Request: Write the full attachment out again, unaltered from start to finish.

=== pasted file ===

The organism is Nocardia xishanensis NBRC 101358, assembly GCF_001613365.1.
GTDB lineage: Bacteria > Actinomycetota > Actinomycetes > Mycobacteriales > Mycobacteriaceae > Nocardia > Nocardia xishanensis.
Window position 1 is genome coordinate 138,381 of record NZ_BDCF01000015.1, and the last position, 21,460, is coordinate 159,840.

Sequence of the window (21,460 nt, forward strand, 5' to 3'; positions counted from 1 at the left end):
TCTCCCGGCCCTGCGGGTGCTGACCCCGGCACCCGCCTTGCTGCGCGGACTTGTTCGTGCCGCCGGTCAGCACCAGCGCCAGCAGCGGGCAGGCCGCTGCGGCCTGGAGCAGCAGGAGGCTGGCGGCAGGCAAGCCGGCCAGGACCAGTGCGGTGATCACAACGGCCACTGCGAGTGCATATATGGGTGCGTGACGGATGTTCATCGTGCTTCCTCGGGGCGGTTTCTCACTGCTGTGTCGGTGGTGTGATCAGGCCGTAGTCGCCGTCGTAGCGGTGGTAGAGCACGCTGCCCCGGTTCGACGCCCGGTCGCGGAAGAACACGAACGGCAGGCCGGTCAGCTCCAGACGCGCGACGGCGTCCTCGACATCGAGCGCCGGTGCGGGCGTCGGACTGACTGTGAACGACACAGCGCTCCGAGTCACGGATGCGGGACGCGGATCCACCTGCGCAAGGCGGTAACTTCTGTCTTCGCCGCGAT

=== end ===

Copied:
The organism is Nocardia xishanensis NBRC 101358, assembly GCF_001613365.1.
GTDB lineage: Bacteria > Actinomycetota > Actinomycetes > Mycobacteriales > Mycobacteriaceae > Nocardia > Nocardia xishanensis.
Window position 1 is genome coordinate 138,381 of record NZ_BDCF01000015.1, and the last position, 21,460, is coordinate 159,840.

Sequence of the window (21,460 nt, forward strand, 5' to 3'; positions counted from 1 at the left end):
TCTCCCGGCCCTGCGGGTGCTGACCCCGGCACCCGCCTTGCTGCGCGGACTTGTTCGTGCCGCCGGTCAGCACCAGCGCCAGCAGCGGGCAGGCCGCTGCGGCCTGGAGCAGCAGGAGGCTGGCGGCAGGCAAGCCGGCCAGGACCAGTGCGGTGATCACAACGGCCACTGCGAGTGCATATATGGGTGCGTGACGGATGTTCATCGTGCTTCCTCGGGGCGGTTTCTCACTGCTGTGTCGGTGGTGTGATCAGGCCGTAGTCGCCGTCGTAGCGGTGGTAGAGCACGCTGCCCCGGTTCGACGCCCGGTCGCGGAAGAACACGAACGGCAGGCCGGTCAGCTCCAGACGCGCGACGGCGTCCTCGACATCGAGCGCCGGTGCGGGCGTCGGACTGACTGTGAACGACACAGCGCTCCGAGTCACGGATGCGGGACGCGGATCCACCTGCGCAAGGCGGTAACTTCTGTCTTCGCCGCGAT